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For simplicity take the transfer function of a second order IIR in $z$-domain:

$$ H(z) = \frac {b_0 + b_1 z^{-1} + b_2 z^{-2}} {a_0 + a_1 z^{-1} + a_2 z^{-2}} $$

Is it possible to generate a new transfer function that yields the square root of the magnitude response of $H(z)$? Assuming the new transfer function is minimum phase. I know this would be possible using various numerical approaches such as global optimization or least squares, but has this specific problem been tackled or are their any approaches which would make the problem attainable without resorting to a heavy weight numerical approach? An approach that worked in the $s$-domain for an equivalent $H(s)$ would be equally useful.

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  • $\begingroup$ looks like you want a "pinking filter". maybe you should just try to answer that, rather than the general $\sqrt{ |H(z)| }$ question. $\endgroup$ – robert bristow-johnson Apr 25 '16 at 20:42
  • $\begingroup$ @RBJ I was hoping there may have been some research done using pure mathematics to generate fractional powers of filter magnitudes as it has practical uses, say, when employing tail cancelling IIRs which square the magnitude. My gut instinct tells me that that a fourth order filter would provide a damn good approximation to the square root of a second order filter (based on something similar - but not - De Moivre's Theorem for fractional powers - which can be used to solve for fractional order filters), where something like, say, Taylor expansion is too naive. $\endgroup$ – keith Apr 26 '16 at 9:17
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The only time you'll be able to do this exactly is when you know that the poles and zeros of $H(z)$ are in complex conjugate pairs inside and outside of the unit circle.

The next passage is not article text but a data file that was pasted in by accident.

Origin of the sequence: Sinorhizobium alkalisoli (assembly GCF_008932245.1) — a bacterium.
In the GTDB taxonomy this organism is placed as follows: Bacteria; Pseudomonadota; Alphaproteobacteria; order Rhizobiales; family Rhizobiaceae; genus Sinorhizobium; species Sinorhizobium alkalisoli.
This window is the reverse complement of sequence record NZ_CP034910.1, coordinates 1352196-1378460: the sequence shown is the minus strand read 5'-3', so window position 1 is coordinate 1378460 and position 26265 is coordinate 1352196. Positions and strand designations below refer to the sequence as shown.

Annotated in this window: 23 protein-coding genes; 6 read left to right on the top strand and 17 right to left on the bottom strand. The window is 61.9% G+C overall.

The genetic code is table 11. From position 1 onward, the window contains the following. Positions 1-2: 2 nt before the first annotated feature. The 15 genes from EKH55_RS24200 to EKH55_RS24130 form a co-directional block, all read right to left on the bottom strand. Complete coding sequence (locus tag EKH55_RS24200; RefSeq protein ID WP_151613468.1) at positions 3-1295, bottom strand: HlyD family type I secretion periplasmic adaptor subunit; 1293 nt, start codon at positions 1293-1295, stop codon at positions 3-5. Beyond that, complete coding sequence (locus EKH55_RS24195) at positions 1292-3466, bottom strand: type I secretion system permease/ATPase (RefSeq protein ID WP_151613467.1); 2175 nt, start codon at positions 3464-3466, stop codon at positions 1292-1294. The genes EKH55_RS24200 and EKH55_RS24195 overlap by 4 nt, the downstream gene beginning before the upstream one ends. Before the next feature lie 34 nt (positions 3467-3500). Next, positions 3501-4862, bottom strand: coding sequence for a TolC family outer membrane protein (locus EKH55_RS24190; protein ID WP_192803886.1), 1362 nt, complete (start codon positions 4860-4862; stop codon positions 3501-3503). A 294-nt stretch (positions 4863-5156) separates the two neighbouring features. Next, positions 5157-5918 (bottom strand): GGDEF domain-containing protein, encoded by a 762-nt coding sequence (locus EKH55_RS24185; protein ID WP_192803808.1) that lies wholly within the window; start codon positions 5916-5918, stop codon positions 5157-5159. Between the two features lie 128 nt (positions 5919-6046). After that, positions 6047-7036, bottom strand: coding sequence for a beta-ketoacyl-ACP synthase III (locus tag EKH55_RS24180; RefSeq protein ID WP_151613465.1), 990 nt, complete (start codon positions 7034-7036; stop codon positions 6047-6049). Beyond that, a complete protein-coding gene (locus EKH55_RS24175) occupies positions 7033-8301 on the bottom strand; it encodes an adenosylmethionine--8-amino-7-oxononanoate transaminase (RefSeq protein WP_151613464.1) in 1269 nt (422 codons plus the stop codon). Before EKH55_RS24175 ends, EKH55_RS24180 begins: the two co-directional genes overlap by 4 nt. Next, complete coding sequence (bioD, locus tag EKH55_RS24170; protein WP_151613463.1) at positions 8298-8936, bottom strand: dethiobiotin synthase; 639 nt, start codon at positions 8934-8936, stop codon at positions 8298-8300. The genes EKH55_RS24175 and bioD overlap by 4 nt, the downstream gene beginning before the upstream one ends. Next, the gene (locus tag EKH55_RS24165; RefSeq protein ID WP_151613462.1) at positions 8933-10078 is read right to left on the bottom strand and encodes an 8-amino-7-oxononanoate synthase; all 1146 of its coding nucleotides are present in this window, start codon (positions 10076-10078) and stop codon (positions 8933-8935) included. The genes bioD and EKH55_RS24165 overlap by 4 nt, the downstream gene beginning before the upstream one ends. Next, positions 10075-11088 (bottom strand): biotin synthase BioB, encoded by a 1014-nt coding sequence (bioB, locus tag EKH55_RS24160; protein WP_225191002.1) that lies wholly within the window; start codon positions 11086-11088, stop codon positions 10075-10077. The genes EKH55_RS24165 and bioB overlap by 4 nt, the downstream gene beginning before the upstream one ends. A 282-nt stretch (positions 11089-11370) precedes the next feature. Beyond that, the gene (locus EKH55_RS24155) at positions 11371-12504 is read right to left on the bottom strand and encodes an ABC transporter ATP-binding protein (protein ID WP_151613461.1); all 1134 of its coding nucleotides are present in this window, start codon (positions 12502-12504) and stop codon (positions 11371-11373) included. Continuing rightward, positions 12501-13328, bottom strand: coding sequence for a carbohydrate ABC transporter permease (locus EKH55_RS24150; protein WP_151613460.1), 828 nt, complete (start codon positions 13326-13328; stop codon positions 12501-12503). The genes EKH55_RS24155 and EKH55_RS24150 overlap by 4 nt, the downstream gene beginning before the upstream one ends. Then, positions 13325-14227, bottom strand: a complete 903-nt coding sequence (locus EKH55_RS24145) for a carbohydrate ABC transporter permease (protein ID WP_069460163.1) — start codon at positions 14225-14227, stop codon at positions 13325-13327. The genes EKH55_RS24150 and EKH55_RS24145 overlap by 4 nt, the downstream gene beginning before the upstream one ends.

Note that for systems with real-valued impulse responses, this means you need four of each: two inside and two outside the unit circle.

The keyword to search on is spectral factorization.

This means that if you can write $H(z)$ as: $$ H(z) = G(z) G(z^{-1}) $$ where $G(z)$ is a minimum phase system, then $G$ just takes all the poles and zeros of $H$ that are inside the unit circle (and half those that are on the unit circle).

There exist approximate algorithms for finding a solution, but I am not well-versed in those.

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    $\begingroup$ Thanks Peter, I think the first part of your answer is closest to answering my original question (although treating it as a spectral factorisation is not going to help in my situation). I have found a way to increase the order of my prototype filter without changing it's slope which is equivalent to what I want. $\endgroup$ – keith Apr 26 '16 at 13:19